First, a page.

Forums

Acoustic Measuerment

Started by Major Misunderstanding October 31, 2006
There is such a thing as acoustic impedance. Is it possible to have sounds
that humans can hear that cannot be picked up with a mic? Could this be
because of a miss-match between acoustic impedances? ie a bit like an
amplifier and load.Would using a 'hood' a bit like an ear improve things?


M.



-- 
Posted via a free Usenet account from http://www.teranews.com

Major Misunderstanding skrev:
> There is such a thing as acoustic impedance. Is it possible to have sounds > that humans can hear that cannot be picked up with a mic?
Yes and no. "Yes" because it is perfectly possible that any given mic is tuned to a frequency range or sensitivity such that it does not record sounds a human can hear: An ultrasound transducer does not record the 0 - 20 kHz range, a hydrophone in air would not record anything but the loudest explosions. "No" on a more principal level. If a acoustic sound exists (I am deliberately excluding "voices inside my head") and the human ear can detect it (note the term "detect"; not "recognize" or "classify"), a microphone can be designed that also detects the same sound. Rune
Rune Allnor wrote:
> Major Misunderstanding skrev: > >>There is such a thing as acoustic impedance. Is it possible to have sounds >>that humans can hear that cannot be picked up with a mic? > > > Yes and no. "Yes" because it is perfectly possible that any given mic > is tuned to a frequency range or sensitivity such that it does not > record > sounds a human can hear: An ultrasound transducer does not record > the 0 - 20 kHz range, a hydrophone in air would not record anything > but the loudest explosions. > > "No" on a more principal level. If a acoustic sound exists (I am > deliberately > excluding "voices inside my head") and the human ear can detect it > (note > the term "detect"; not "recognize" or "classify"), a microphone can be > designed that also detects the same sound. > > Rune >
You didn't answer his first question (ended with a "." not a "?" ;/ Yes, there is a concept that may be called "acoustic impedance". Speaker housings are essentially "acoustic impedance matching devices". Does it have anything to do with second question. ~no.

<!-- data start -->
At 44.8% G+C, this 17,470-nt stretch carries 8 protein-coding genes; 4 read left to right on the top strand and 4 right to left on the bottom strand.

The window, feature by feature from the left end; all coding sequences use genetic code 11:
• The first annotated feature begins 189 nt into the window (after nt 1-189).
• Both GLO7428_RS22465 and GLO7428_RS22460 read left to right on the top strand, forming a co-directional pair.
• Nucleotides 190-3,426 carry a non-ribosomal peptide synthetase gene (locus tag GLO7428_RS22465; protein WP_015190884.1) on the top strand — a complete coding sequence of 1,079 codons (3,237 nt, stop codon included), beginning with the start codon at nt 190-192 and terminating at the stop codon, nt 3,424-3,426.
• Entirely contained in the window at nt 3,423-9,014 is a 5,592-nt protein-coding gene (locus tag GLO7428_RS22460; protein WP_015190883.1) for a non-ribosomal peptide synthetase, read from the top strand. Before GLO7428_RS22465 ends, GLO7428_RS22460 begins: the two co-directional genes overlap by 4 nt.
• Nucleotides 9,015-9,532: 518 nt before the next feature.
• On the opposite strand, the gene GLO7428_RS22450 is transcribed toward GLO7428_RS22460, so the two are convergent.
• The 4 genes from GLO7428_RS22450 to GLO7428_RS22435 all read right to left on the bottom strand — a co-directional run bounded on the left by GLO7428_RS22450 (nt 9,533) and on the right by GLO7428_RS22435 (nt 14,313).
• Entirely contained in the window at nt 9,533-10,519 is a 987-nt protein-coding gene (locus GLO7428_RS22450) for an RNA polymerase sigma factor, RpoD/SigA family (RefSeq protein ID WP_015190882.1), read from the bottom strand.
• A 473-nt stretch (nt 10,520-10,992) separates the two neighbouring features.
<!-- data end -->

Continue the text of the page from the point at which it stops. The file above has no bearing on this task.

Richard Owlett wrote:

> Rune Allnor wrote: > >> Major Misunderstanding skrev: >> >>> There is such a thing as acoustic impedance. Is it possible to have >>> sounds >>> that humans can hear that cannot be picked up with a mic? >> >> >> >> Yes and no. "Yes" because it is perfectly possible that any given mic >> is tuned to a frequency range or sensitivity such that it does not >> record >> sounds a human can hear: An ultrasound transducer does not record >> the 0 - 20 kHz range, a hydrophone in air would not record anything >> but the loudest explosions. >> >> "No" on a more principal level. If a acoustic sound exists (I am >> deliberately >> excluding "voices inside my head") and the human ear can detect it >> (note >> the term "detect"; not "recognize" or "classify"), a microphone can be >> designed that also detects the same sound. >> Rune >> > > You didn't answer his first question (ended with a "." not a "?" ;/ > > Yes, there is a concept that may be called "acoustic impedance". Speaker > housings are essentially "acoustic impedance matching devices". > > Does it have anything to do with second question. ~no. >
mea culpa *MEA CULPA* I should practice "read first -- type later" ;<